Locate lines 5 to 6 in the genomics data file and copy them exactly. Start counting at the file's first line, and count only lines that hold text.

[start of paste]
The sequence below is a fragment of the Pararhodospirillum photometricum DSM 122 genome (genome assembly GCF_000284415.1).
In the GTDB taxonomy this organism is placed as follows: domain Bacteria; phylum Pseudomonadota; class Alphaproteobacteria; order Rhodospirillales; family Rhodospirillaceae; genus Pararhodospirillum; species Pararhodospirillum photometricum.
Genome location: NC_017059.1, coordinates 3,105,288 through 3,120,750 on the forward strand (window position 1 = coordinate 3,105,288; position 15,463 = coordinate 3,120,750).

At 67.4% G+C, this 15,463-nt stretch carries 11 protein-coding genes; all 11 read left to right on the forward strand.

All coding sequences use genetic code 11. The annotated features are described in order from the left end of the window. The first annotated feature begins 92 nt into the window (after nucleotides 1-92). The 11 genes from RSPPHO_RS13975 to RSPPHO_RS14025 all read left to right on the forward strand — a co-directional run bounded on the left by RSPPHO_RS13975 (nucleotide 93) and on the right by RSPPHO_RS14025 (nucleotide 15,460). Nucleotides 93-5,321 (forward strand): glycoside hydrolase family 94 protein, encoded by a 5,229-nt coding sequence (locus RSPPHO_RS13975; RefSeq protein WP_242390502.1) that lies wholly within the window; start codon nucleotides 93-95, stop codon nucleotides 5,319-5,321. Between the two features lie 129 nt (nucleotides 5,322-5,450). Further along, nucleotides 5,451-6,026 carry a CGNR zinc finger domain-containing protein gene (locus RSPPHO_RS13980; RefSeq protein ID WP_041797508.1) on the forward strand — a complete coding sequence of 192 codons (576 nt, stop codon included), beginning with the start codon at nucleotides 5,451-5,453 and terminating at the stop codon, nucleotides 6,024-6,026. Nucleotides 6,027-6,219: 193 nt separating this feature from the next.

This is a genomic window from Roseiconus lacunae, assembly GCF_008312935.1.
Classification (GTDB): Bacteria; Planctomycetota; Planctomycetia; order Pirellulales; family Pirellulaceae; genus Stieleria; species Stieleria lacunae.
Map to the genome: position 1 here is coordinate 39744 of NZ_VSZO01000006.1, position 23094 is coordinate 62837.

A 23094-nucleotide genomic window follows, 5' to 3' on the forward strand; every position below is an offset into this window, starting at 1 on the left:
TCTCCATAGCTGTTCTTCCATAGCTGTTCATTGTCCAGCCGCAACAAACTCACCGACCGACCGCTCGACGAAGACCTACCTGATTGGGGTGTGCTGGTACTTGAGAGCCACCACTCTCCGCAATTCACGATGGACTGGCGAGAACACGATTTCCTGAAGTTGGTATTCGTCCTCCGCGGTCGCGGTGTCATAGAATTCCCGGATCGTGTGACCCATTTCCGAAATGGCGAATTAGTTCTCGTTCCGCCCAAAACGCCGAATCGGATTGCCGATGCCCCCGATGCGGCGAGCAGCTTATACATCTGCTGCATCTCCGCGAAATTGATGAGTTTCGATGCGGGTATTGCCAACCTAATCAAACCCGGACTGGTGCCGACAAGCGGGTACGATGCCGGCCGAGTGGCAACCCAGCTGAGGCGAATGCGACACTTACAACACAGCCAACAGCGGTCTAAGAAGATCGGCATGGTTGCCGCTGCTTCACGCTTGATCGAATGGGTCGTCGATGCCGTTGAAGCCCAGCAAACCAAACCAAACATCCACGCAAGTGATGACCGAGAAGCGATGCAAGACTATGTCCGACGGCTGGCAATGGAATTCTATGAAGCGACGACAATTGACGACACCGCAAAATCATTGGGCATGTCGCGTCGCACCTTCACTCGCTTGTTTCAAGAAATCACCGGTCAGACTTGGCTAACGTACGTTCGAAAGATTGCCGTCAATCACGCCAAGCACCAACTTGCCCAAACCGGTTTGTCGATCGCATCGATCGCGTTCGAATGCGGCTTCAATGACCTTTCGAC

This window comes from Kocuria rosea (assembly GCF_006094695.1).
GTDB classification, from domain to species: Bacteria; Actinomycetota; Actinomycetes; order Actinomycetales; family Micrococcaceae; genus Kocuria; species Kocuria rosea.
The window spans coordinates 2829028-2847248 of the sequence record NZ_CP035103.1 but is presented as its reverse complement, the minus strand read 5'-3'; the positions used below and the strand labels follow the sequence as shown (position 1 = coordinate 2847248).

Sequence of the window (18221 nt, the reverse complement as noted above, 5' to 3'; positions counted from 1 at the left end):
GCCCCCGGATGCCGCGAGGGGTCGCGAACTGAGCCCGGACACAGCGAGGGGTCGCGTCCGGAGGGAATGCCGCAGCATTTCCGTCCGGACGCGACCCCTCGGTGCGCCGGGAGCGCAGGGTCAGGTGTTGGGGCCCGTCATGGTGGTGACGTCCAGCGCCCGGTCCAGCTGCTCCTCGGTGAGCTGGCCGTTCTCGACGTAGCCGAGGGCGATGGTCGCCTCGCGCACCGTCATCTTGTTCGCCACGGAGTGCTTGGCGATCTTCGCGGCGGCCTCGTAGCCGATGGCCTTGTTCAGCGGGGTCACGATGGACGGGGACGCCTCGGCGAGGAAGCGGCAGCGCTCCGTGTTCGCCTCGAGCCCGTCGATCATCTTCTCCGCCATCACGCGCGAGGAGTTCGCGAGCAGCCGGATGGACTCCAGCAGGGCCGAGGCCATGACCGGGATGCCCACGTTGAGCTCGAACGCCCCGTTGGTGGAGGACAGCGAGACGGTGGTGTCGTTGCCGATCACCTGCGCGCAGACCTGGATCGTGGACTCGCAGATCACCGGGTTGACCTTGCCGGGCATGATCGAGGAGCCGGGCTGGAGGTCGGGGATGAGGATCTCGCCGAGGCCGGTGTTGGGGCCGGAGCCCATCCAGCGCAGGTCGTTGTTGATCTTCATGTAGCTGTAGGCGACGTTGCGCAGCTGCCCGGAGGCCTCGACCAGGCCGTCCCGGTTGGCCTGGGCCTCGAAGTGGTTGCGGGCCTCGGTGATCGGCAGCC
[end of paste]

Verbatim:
All coding sequences use genetic code 11. The annotated features are described in order from the left end of the window. The first annotated feature begins 92 nt into the window (after nucleotides 1-92). The 11 genes from RSPPHO_RS13975 to RSPPHO_RS14025 all read left to right on the forward strand — a co-directional run bounded on the left by RSPPHO_RS13975 (nucleotide 93) and on the right by RSPPHO_RS14025 (nucleotide 15,460). Nucleotides 93-5,321 (forward strand): glycoside hydrolase family 94 protein, encoded by a 5,229-nt coding sequence (locus RSPPHO_RS13975; RefSeq protein WP_242390502.1) that lies wholly within the window; start codon nucleotides 93-95, stop codon nucleotides 5,319-5,321. Between the two features lie 129 nt (nucleotides 5,322-5,450). Further along, nucleotides 5,451-6,026 carry a CGNR zinc finger domain-containing protein gene (locus RSPPHO_RS13980; RefSeq protein ID WP_041797508.1) on the forward strand — a complete coding sequence of 192 codons (576 nt, stop codon included), beginning with the start codon at nucleotides 5,451-5,453 and terminating at the stop codon, nucleotides 6,024-6,026. Nucleotides 6,027-6,219: 193 nt separating this feature from the next.

This is a genomic window from Roseiconus lacunae, assembly GCF_008312935.1.